I’m still trying to decide where I wanna go with my media browser/frontend solution — if I’m going to write my own or keep hacking on MythVideo. I only have one really nagging issue left now, and that is that the file structure presented is static once you enter the “Watch Videos” menu. I’d like it to be dynamic (that is, upon entering a new folder, check the contents again) so that I can add stuff like symlinks to series that I’m currently watching, or whatever. Doing that is pretty tricky.
I spent a few hours last night digging through the code, trying to find out exactly how the code is operating and what it’s doing. What I learned was that, well Myth was doing exactly what I thought it was — it builds a file list upon first entering, and then it doesn’t examine it at all until you re-enter the video browser through the main myth menu. (I wish I had a decent screenshot about now, it’s a bit confusing if you don’t know what I’m talking about.)
There’s a couple of problems with this approach, in my mind. First of all, the time it takes to actually load the mythvideo plugin grows in relation to how much media you have that it needs to parse. That is, it iterates over *every* single file that is in your media storage, and adds it to one variable. It’s essentially like running find on your filesystem, saving it into one variable, and then when browsing, just using that snapshot that you took.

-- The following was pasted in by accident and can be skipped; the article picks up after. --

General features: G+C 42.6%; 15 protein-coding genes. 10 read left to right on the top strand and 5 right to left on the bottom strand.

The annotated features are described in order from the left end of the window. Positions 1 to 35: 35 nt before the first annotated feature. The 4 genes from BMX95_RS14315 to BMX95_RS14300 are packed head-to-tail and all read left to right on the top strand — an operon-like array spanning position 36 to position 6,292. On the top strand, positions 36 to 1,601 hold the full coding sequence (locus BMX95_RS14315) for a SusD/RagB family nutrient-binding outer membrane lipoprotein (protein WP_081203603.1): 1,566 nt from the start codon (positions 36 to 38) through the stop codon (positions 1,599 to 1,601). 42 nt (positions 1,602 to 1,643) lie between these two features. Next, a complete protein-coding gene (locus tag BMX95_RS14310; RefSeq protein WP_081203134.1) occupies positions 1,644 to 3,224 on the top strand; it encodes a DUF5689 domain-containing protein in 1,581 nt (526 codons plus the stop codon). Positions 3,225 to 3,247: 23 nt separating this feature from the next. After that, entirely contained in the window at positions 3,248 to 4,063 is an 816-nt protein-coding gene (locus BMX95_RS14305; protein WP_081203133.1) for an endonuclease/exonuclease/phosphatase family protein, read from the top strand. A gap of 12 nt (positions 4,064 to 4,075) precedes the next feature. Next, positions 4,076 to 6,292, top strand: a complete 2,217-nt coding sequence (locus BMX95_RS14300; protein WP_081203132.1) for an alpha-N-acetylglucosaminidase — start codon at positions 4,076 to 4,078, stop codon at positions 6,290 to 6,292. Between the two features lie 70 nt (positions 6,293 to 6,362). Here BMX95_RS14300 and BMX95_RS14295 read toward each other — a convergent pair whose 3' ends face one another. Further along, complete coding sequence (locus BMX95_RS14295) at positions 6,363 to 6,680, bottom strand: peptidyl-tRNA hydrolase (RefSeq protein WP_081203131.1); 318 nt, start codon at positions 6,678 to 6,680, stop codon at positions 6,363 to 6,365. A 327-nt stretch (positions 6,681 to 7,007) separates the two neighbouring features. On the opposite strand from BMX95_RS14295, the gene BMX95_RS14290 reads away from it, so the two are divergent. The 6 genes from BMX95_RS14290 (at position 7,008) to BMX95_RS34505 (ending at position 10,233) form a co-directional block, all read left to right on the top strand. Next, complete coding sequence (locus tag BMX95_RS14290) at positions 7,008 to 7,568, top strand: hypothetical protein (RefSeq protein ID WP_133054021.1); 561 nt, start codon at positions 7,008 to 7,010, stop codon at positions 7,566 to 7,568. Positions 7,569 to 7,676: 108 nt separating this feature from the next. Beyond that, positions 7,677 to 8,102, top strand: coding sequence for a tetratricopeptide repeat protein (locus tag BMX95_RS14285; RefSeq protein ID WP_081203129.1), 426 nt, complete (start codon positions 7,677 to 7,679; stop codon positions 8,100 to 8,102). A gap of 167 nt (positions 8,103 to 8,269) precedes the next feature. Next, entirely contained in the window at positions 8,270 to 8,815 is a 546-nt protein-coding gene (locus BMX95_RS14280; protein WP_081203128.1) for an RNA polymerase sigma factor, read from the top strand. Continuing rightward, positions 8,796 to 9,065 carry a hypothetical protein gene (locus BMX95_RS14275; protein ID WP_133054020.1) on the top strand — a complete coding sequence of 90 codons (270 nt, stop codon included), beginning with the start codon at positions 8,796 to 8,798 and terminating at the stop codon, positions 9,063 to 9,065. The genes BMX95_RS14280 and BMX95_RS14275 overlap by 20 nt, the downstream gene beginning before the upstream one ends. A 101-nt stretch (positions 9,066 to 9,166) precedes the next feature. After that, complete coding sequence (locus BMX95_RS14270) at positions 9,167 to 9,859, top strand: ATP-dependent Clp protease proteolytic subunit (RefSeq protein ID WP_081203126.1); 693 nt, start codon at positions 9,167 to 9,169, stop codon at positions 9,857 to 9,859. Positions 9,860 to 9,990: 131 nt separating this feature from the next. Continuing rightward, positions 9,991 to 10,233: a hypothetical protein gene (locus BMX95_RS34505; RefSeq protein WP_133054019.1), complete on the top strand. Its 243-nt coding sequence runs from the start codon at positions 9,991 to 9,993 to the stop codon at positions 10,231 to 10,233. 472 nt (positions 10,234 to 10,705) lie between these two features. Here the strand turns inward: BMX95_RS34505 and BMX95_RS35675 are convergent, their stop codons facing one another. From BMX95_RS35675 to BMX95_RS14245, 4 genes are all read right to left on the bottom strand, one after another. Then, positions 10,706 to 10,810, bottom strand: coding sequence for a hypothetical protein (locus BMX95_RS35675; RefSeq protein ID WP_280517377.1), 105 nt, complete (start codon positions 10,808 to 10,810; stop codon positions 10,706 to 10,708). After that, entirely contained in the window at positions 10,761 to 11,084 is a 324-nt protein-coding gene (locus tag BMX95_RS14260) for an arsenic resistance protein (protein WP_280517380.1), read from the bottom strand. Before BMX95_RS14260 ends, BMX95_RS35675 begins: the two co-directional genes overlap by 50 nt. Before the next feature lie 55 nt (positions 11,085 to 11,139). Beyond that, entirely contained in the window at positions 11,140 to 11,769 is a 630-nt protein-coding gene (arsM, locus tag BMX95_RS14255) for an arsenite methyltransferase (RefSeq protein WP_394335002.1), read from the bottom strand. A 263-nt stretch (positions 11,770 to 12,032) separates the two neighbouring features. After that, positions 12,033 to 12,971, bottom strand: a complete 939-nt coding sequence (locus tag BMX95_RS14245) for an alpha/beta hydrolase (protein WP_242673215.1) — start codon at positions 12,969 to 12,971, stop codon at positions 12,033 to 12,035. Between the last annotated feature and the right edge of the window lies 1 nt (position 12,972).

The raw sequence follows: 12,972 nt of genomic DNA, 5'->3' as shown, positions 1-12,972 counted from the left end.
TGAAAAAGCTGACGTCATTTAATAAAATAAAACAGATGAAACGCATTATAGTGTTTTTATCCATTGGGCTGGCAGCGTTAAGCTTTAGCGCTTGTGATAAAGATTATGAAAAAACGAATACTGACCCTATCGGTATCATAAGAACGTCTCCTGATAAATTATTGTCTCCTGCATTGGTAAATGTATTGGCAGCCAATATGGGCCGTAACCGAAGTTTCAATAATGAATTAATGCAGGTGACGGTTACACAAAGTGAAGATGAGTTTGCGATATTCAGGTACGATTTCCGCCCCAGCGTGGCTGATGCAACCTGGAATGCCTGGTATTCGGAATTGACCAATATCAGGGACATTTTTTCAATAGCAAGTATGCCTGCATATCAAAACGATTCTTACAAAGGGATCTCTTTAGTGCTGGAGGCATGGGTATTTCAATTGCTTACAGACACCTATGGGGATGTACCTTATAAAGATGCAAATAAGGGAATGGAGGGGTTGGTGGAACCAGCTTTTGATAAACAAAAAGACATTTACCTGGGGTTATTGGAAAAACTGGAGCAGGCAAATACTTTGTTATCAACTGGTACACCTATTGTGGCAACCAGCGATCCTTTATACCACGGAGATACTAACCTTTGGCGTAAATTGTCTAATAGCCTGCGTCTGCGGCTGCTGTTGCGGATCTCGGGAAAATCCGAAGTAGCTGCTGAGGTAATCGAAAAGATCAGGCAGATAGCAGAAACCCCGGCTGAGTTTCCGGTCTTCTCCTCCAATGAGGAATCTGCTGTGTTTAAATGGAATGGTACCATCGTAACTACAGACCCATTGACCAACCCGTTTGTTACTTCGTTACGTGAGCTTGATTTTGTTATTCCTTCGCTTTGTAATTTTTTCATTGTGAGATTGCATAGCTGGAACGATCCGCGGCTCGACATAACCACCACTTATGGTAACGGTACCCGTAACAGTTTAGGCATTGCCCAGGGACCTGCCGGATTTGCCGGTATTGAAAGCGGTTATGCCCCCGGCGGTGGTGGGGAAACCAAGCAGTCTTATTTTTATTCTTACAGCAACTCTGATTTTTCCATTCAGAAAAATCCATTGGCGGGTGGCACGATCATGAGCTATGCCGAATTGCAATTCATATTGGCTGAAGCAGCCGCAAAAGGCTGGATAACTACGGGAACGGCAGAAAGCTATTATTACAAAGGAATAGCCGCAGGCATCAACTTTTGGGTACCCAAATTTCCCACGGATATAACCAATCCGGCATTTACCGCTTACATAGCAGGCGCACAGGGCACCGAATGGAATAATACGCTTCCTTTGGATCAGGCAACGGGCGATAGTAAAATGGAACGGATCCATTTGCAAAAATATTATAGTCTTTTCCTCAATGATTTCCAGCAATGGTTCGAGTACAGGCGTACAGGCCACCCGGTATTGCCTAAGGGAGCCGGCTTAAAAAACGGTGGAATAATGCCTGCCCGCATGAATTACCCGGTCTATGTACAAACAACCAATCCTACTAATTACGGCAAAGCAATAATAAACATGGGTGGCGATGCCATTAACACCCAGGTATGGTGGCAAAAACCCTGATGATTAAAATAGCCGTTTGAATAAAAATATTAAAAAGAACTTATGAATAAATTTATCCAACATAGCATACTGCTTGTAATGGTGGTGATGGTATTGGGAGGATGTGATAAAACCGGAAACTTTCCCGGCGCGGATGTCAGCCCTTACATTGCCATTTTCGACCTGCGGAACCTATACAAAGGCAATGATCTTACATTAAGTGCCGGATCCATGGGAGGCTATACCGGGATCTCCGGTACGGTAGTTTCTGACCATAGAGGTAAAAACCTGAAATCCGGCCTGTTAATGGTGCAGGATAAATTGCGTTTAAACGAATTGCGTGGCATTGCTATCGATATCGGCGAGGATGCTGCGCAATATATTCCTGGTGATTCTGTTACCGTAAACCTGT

The simpler way, in my opinion, would be to just refresh the directory structure and metadata for the directory you are in. While I was poking at it, one thing I tried was to get the directory scan to not go more than one level deep. That reduced the startup time from about 8 seconds to less than one. Nice.
Ideally, I’d like to change it so it just updates the directory scan as it enters a new one, progressively growing the variable as you jump around the directory tree, but I couldn’t figure out how to do that in the code (and if someone wants to help, that’d be awesome). MythVideo calls fetchVideos() only when first entering, and not anytime after that. The real problem is that it in turn calls about eight other levels of functions that eventually get to scanning the directory tree. I could probably hack it together to pass the current directory I’m in and update the directory scan from there, but again, I’m so limited in my C++ skills, at this point it’s just code and guess. So, I can find and explain the problem, but not fix it myself.
Fortunately, it’s a minor wish list item of mine, and so it’s not a show stopper. I can live with not being able to do it, and it’s probably just a matter of me learning how to code a bit more that I could figure it out. On the plus side, I’m learning more about the internals of the code, and each time I go in there, I find a few small inefficiencies that I can cleanup myself, which is fun. Making progress, I suppose.